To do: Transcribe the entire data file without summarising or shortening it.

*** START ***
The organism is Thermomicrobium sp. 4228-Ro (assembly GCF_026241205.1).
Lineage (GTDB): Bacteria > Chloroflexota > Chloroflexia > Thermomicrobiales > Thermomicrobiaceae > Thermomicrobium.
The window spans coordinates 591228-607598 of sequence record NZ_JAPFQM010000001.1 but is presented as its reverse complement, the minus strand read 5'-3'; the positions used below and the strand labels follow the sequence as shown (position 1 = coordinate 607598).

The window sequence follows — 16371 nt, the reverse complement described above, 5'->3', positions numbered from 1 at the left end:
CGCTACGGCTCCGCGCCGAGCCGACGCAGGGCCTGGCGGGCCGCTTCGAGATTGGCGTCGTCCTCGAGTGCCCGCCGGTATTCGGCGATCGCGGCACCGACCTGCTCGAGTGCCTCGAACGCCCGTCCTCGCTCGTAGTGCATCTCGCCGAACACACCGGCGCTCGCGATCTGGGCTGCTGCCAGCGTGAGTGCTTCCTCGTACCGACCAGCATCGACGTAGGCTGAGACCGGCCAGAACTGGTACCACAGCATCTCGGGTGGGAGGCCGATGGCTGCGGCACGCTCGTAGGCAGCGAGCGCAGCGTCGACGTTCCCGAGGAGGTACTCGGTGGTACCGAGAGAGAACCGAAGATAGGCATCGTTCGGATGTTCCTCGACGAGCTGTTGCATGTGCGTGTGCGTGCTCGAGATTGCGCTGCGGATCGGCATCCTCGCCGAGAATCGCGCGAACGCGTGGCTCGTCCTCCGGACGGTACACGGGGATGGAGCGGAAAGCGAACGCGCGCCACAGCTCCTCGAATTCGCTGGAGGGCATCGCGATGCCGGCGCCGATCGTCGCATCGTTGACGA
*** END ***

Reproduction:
The organism is Thermomicrobium sp. 4228-Ro (assembly GCF_026241205.1).
Lineage (GTDB): Bacteria > Chloroflexota > Chloroflexia > Thermomicrobiales > Thermomicrobiaceae > Thermomicrobium.
The window spans coordinates 591228-607598 of sequence record NZ_JAPFQM010000001.1 but is presented as its reverse complement, the minus strand read 5'-3'; the positions used below and the strand labels follow the sequence as shown (position 1 = coordinate 607598).

The window sequence follows — 16371 nt, the reverse complement described above, 5'->3', positions numbered from 1 at the left end:
CGCTACGGCTCCGCGCCGAGCCGACGCAGGGCCTGGCGGGCCGCTTCGAGATTGGCGTCGTCCTCGAGTGCCCGCCGGTATTCGGCGATCGCGGCACCGACCTGCTCGAGTGCCTCGAACGCCCGTCCTCGCTCGTAGTGCATCTCGCCGAACACACCGGCGCTCGCGATCTGGGCTGCTGCCAGCGTGAGTGCTTCCTCGTACCGACCAGCATCGACGTAGGCTGAGACCGGCCAGAACTGGTACCACAGCATCTCGGGTGGGAGGCCGATGGCTGCGGCACGCTCGTAGGCAGCGAGCGCAGCGTCGACGTTCCCGAGGAGGTACTCGGTGGTACCGAGAGAGAACCGAAGATAGGCATCGTTCGGATGTTCCTCGACGAGCTGTTGCATGTGCGTGTGCGTGCTCGAGATTGCGCTGCGGATCGGCATCCTCGCCGAGAATCGCGCGAACGCGTGGCTCGTCCTCCGGACGGTACACGGGGATGGAGCGGAAAGCGAACGCGCGCCACAGCTCCTCGAATTCGCTGGAGGGCATCGCGATGCCGGCGCCGATCGTCGCATCGTTGACGA